ISSN (Print) - 0012-9976 | ISSN (Online) - 2349-8846

Rashtriya Swasthya Bima YojanaSubscribe to Rashtriya Swasthya Bima Yojana

From RSBY to PMJAY

Healthcare for India’s Poor: The Health Insurance Way by Sonalini Khetrapal, New Delhi, Gurugram: Academic Foundation, 2019; pp 192, ` 1,195.

Credibility and Portability?

Examining the Centralised Online Real-time Electronic Public Distribution System reforms introduced by the Government of Chhattisgarh to understand the processes and conditions under which such reforms strengthen accountability and affect the delivery of public services, it is found that while earlier reforms have been successful, the contribution of CORE PDS has been useful but limited. A significant finding was that technological fixes for social protection programmes are only feasible insofar as they work within the political logic of the context in question. CORE PDS reforms could not address the issues of power imbalances between shop owners and cardholders which continue to shape interactions between them. Introducing transparency, accountability and quasi-market reforms in this context offered limited possibilities in what they could achieve.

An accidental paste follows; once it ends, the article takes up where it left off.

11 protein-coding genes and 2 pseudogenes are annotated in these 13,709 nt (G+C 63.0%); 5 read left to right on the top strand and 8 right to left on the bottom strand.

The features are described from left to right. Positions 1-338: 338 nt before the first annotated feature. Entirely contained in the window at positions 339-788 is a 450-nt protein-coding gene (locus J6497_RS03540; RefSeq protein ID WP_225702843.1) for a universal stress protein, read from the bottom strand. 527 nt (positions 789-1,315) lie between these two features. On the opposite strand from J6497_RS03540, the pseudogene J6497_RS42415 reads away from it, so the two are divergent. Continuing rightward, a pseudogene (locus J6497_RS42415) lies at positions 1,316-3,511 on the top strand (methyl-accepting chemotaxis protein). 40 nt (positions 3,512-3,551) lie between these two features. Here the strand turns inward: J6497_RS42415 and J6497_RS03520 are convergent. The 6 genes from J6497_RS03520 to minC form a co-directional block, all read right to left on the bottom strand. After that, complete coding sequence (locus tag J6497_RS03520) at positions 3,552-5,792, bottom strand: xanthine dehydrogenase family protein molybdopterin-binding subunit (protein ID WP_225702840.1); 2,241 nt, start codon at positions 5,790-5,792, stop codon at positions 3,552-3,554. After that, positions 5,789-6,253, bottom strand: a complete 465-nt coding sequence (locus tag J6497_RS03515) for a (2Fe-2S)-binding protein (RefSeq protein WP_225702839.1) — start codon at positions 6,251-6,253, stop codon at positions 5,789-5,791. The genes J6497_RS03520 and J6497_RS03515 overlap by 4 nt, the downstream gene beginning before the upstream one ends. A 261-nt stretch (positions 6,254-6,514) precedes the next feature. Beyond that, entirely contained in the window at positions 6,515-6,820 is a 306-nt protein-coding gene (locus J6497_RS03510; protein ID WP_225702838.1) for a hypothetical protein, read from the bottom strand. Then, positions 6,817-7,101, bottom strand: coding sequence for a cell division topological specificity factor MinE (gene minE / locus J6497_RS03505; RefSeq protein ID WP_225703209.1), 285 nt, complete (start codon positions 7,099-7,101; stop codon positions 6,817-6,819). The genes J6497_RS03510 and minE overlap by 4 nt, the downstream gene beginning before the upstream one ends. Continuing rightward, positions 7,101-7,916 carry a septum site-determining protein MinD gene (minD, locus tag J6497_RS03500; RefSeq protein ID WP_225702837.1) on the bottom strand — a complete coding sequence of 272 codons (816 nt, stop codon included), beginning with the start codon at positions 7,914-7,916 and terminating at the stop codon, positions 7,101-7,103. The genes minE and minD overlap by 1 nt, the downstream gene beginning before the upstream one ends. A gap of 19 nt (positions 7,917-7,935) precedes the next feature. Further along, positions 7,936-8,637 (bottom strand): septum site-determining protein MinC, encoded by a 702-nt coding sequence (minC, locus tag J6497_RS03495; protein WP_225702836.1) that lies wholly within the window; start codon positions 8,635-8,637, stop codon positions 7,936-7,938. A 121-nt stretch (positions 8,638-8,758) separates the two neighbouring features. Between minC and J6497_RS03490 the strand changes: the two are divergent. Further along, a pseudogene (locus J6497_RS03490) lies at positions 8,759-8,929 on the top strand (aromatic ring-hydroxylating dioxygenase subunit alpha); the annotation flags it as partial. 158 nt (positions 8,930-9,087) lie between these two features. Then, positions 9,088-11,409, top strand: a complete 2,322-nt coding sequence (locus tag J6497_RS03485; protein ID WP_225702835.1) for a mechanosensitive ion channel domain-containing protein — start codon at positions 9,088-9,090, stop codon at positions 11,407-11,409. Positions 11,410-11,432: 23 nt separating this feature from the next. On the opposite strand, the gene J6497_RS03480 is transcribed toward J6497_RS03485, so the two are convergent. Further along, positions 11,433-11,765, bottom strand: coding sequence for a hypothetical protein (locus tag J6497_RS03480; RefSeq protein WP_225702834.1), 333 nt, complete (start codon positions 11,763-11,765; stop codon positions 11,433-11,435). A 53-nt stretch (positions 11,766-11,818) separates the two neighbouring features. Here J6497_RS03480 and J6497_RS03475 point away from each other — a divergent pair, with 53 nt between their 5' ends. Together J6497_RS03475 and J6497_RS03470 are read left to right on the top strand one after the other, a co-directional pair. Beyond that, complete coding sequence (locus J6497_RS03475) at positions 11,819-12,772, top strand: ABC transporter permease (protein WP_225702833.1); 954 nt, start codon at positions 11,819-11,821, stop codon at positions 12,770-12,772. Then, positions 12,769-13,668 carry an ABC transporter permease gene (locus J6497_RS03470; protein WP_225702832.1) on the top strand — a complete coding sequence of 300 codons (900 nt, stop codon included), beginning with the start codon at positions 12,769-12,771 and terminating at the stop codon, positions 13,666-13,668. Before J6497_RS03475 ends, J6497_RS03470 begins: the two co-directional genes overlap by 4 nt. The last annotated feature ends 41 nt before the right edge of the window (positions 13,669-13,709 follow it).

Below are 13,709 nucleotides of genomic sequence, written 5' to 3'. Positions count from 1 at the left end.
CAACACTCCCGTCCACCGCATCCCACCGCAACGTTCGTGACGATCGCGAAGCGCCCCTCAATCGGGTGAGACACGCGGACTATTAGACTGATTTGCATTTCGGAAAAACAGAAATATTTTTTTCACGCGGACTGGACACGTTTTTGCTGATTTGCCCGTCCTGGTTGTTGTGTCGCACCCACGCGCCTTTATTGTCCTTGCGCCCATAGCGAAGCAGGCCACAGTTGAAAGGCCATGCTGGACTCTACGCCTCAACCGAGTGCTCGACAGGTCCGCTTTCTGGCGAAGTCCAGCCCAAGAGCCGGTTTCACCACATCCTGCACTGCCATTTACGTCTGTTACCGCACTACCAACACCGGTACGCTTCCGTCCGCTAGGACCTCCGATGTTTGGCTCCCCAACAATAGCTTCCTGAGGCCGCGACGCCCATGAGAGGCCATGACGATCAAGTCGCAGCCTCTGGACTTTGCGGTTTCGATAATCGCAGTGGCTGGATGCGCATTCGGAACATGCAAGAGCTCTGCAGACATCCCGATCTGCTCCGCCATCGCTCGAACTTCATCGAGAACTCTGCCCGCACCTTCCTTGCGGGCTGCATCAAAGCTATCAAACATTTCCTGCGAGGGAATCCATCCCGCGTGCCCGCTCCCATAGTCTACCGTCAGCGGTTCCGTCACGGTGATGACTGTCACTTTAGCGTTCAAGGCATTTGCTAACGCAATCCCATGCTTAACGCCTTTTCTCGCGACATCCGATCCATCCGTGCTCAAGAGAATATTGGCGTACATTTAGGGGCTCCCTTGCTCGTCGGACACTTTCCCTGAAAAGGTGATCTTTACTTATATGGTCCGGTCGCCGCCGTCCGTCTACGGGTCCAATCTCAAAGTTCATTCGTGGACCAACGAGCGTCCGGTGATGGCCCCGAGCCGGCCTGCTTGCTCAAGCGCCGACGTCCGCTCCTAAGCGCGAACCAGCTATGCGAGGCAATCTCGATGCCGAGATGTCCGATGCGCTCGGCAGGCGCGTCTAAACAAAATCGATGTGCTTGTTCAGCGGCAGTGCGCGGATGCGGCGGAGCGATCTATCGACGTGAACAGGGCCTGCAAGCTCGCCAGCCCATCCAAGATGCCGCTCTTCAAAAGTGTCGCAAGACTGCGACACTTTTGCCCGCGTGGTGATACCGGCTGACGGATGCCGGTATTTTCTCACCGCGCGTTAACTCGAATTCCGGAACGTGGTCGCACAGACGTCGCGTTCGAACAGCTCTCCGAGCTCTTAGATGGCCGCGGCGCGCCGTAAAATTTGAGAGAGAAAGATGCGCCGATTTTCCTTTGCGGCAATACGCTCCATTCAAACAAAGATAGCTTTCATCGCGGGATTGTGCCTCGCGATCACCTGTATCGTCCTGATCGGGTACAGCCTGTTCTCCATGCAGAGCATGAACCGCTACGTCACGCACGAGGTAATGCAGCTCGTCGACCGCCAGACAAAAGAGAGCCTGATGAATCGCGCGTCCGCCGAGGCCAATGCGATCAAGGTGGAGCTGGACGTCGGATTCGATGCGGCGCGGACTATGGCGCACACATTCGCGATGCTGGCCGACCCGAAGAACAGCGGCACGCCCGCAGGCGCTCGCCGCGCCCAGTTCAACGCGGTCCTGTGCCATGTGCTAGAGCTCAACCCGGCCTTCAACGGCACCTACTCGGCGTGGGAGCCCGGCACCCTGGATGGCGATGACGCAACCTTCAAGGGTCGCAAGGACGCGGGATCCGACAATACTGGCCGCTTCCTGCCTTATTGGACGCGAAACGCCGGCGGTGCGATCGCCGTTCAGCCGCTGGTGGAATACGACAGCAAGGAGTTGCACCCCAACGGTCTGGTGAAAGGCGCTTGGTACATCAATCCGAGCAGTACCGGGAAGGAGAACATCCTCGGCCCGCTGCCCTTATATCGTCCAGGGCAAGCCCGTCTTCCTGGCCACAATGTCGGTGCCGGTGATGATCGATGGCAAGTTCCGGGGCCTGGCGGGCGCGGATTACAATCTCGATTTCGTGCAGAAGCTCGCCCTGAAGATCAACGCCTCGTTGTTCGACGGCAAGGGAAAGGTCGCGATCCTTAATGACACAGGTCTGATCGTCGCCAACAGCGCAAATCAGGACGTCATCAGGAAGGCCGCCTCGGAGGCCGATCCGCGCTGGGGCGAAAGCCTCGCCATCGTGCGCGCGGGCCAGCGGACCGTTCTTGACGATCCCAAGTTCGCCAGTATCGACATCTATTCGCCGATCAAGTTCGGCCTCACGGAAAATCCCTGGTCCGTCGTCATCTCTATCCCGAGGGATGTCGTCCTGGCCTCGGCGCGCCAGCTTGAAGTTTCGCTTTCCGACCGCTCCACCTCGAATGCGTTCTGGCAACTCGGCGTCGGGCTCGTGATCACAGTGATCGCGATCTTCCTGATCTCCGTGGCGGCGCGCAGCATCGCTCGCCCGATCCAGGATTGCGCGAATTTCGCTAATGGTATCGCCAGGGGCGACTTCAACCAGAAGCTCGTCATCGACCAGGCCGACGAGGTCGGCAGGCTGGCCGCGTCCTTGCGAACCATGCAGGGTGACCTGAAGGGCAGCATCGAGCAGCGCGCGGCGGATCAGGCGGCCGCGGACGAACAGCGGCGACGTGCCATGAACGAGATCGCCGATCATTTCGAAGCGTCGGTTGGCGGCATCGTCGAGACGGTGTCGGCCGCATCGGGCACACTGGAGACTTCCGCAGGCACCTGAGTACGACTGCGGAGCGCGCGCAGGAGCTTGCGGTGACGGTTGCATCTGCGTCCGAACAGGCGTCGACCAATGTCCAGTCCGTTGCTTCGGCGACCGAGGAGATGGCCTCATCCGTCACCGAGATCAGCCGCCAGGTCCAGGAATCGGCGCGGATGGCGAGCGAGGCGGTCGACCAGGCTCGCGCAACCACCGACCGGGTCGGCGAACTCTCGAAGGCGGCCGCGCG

A Crisis of Plenty

The poor in India have access to surgeries but not basic healthcare.

Too Little, Too Late

While the union government announced its plan to extend the Rashtriya Swasthya Bima Yojana to the unorganised working class poor like rickshaw-pullers, ragpickers, mineworkers, sanitation workers, etc, the Government of Maharashtra has decided to scrap RSBY and replace it with the Rajiv Gandhi Jeevandayee Arogya Yojana. This article analyses the conditions of waste pickers and argues not to pit one type of healthcare against another and not to scrap schemes like the RSBY that have come anyway too late.
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